The driving dynamics of the truck are fantastic… you slowly forget you’re in a large pickup truck due to how smooth the ride is and the stunning silence in the cabin. Hearing a Silverado pull away from a stop sounding like a golf cart is something to behold, yet becomes the norm as you get acquainted with the hybrid powertrain. The hybrid motor is used when the vehicle is at rest and will power the car to a claimed “30 mph” with “light acceleration.” In reality, the system shut off when I hit around 14mph. Maybe I am simply unable to “lightly accelerate.” The transition between the hybrid and gasoline engines is usually smooth but is more noticeable and almost harsh when accelerating quickly from a stop. The benefit of the hybrid system is seen in stopped traffic or throughout the city while resting at lights. The majority of our trip was helped more by the Active Fuel Management system that shut down half the cylinders to give 4-cyl economy when cruising on the freeway. The only times the hybrid was really beneficial was sitting in a Del Taco drive-thru for 40 min and in the stopped traffic leading into the concert venue.
Leading up to the festival I felt myself acclimating into pick-up truck culture as I put on my boots and began driving the vehicle around town. I remember listening to the Joe Diffie song “Pickup Man” when I was younger and longing to climb up in the cab of a Chevy and instantly feeling superior to anyone else on the road. Even at 23 yrs I still feel like a child as I silently laugh at Corollas and Rav4’s driving by. “I could drive over a mountain if need be, can you?” I think to myself. As we drove into the grounds for the concert I received acknowledging looks from other truck drivers as they passed. These are my people now and they accept me into their club, me with my electric motor. This truck still looks the part of a Chevy Silverado despite its large green HYBRID badges on the fenders; this is important to the truck buyer. The Silverado Hybrid buyer doesn’t want to look like a Prius driving prick; they just don’t want to spend $400/month on gasoline. Owners also want a truck that can perform. In testing the 4-wheel drive on a trail, the truck was capable of keeping traction in most conditions and my only real complaint was the hybrid system hindering the initial acceleration out of tough conditions. I believe it can be disabled but didn’t bother with it too much.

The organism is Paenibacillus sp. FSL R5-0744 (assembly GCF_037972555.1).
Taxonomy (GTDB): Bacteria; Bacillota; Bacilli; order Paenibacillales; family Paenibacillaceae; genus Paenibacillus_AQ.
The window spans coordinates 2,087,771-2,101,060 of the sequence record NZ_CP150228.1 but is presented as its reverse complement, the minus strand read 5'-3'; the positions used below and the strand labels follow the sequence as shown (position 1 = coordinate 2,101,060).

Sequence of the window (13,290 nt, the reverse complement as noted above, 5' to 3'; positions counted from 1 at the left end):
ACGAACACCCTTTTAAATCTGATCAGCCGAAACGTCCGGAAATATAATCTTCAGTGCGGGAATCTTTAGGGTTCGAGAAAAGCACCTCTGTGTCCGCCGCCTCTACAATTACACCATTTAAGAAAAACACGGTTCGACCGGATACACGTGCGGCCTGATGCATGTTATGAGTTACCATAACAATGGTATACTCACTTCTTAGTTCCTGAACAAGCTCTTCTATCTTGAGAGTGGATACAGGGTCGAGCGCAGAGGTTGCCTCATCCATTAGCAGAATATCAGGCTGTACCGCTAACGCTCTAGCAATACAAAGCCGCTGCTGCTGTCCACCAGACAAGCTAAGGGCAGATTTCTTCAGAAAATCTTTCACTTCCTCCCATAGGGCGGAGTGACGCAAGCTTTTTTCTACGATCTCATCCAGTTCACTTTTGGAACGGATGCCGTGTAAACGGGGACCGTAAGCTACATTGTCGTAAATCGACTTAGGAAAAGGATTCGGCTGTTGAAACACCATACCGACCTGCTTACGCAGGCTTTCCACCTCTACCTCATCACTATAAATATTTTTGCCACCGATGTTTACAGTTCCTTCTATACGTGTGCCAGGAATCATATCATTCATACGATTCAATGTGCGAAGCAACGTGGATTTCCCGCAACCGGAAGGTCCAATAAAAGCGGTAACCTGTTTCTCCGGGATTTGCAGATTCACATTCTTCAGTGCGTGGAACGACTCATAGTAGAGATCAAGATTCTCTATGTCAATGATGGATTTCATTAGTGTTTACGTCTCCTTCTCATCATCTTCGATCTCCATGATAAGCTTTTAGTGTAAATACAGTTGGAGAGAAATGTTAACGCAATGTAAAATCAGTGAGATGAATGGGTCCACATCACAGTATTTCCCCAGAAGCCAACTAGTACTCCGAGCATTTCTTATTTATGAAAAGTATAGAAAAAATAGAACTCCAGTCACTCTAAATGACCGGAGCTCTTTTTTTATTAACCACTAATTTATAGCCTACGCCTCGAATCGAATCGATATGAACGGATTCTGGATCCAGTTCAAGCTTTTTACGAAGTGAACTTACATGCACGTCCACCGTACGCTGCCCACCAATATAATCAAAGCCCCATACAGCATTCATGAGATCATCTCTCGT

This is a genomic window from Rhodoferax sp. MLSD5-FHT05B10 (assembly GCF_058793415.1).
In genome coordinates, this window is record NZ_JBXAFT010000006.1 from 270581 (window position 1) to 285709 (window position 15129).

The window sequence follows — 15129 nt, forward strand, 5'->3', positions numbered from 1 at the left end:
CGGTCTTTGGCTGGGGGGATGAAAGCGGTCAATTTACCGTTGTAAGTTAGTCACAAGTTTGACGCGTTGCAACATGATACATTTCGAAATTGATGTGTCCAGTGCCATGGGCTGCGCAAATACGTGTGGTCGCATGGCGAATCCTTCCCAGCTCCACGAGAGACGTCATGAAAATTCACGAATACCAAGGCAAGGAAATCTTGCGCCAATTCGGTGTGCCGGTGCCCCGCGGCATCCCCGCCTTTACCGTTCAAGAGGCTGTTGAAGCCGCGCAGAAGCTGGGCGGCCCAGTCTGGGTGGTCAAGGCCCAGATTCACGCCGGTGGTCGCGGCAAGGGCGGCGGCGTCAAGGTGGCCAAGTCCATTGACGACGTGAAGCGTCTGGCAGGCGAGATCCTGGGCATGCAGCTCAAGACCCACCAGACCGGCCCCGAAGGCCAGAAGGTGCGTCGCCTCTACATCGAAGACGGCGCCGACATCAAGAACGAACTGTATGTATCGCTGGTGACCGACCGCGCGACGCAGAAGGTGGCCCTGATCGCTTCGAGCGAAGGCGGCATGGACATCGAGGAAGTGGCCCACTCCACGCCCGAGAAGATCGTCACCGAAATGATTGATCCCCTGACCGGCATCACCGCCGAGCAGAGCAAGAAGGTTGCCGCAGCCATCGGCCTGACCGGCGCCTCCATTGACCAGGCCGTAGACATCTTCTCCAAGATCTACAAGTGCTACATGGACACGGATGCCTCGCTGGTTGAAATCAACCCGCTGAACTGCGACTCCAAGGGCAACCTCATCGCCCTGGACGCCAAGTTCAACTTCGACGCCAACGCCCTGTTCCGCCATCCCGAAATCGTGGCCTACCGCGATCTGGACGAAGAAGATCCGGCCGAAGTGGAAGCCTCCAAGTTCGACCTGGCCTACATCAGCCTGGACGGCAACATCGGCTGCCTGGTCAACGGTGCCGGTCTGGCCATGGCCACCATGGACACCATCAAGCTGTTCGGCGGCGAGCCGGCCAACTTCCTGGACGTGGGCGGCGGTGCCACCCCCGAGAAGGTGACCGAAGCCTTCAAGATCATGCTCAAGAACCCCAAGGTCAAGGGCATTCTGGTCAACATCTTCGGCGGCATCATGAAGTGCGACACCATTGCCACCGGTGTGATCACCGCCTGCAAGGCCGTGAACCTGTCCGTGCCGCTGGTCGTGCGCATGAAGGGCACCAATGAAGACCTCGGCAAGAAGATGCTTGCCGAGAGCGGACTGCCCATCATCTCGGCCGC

Overall, the 2010 Chevrolet Silverado Hybrid met or exceeded all of my expectations of what a truck should be. I was excited to drive it every time I got the chance and didn’t have to worry about running to the gas station afterward. For someone who will do most of his driving in town and needs a vehicle with plenty of utility and room inside for the whole family, the Silverado is a fantastic decision. Pricing in at $42,485, the truck is no bargain, but will surely show its savings faster than many of the other hybrid versions of smaller passenger cars. The truck did everything that we demanded in the weekend of the Stagecoach Festival and it truly was a worthy chariot to the desert. After the music ended and the crowds swarmed out into the parking lot, a glimpse of the deep blue truck waiting among a sea of older pickups and the occasional hybrid was reassurance that things definitely changed out west…but the modern cowboys still exist, and Chevrolet still makes the truck they all love…it’s just much more practical now.